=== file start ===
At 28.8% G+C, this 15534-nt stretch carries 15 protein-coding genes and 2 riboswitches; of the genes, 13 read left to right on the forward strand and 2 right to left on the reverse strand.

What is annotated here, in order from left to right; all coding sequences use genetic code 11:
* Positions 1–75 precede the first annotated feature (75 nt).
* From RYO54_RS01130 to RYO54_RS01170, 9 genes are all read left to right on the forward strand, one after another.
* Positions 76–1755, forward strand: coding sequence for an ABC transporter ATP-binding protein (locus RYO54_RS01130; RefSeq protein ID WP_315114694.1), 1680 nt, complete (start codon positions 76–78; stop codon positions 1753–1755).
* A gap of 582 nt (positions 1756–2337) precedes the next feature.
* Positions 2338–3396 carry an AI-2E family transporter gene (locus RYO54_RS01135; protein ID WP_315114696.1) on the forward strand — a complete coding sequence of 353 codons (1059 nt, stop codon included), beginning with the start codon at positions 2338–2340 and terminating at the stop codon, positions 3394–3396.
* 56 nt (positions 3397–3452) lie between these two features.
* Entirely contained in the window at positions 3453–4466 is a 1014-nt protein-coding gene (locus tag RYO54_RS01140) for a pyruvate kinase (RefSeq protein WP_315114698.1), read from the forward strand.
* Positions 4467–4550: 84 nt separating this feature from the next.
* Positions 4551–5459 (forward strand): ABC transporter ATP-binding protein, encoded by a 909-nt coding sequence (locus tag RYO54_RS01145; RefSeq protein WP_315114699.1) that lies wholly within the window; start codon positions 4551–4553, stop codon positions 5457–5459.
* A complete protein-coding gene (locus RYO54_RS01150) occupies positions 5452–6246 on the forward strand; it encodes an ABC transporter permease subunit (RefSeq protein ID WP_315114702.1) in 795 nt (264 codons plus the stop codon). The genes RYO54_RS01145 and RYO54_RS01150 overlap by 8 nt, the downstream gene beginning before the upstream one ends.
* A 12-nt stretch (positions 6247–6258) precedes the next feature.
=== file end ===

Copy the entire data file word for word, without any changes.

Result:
At 28.8% G+C, this 15534-nt stretch carries 15 protein-coding genes and 2 riboswitches; of the genes, 13 read left to right on the forward strand and 2 right to left on the reverse strand.

What is annotated here, in order from left to right; all coding sequences use genetic code 11:
* Positions 1–75 precede the first annotated feature (75 nt).
* From RYO54_RS01130 to RYO54_RS01170, 9 genes are all read left to right on the forward strand, one after another.
* Positions 76–1755, forward strand: coding sequence for an ABC transporter ATP-binding protein (locus RYO54_RS01130; RefSeq protein ID WP_315114694.1), 1680 nt, complete (start codon positions 76–78; stop codon positions 1753–1755).
* A gap of 582 nt (positions 1756–2337) precedes the next feature.
* Positions 2338–3396 carry an AI-2E family transporter gene (locus RYO54_RS01135; protein ID WP_315114696.1) on the forward strand — a complete coding sequence of 353 codons (1059 nt, stop codon included), beginning with the start codon at positions 2338–2340 and terminating at the stop codon, positions 3394–3396.
* 56 nt (positions 3397–3452) lie between these two features.
* Entirely contained in the window at positions 3453–4466 is a 1014-nt protein-coding gene (locus tag RYO54_RS01140) for a pyruvate kinase (RefSeq protein WP_315114698.1), read from the forward strand.
* Positions 4467–4550: 84 nt separating this feature from the next.
* Positions 4551–5459 (forward strand): ABC transporter ATP-binding protein, encoded by a 909-nt coding sequence (locus tag RYO54_RS01145; RefSeq protein WP_315114699.1) that lies wholly within the window; start codon positions 4551–4553, stop codon positions 5457–5459.
* A complete protein-coding gene (locus RYO54_RS01150) occupies positions 5452–6246 on the forward strand; it encodes an ABC transporter permease subunit (RefSeq protein ID WP_315114702.1) in 795 nt (264 codons plus the stop codon). The genes RYO54_RS01145 and RYO54_RS01150 overlap by 8 nt, the downstream gene beginning before the upstream one ends.
* A 12-nt stretch (positions 6247–6258) precedes the next feature.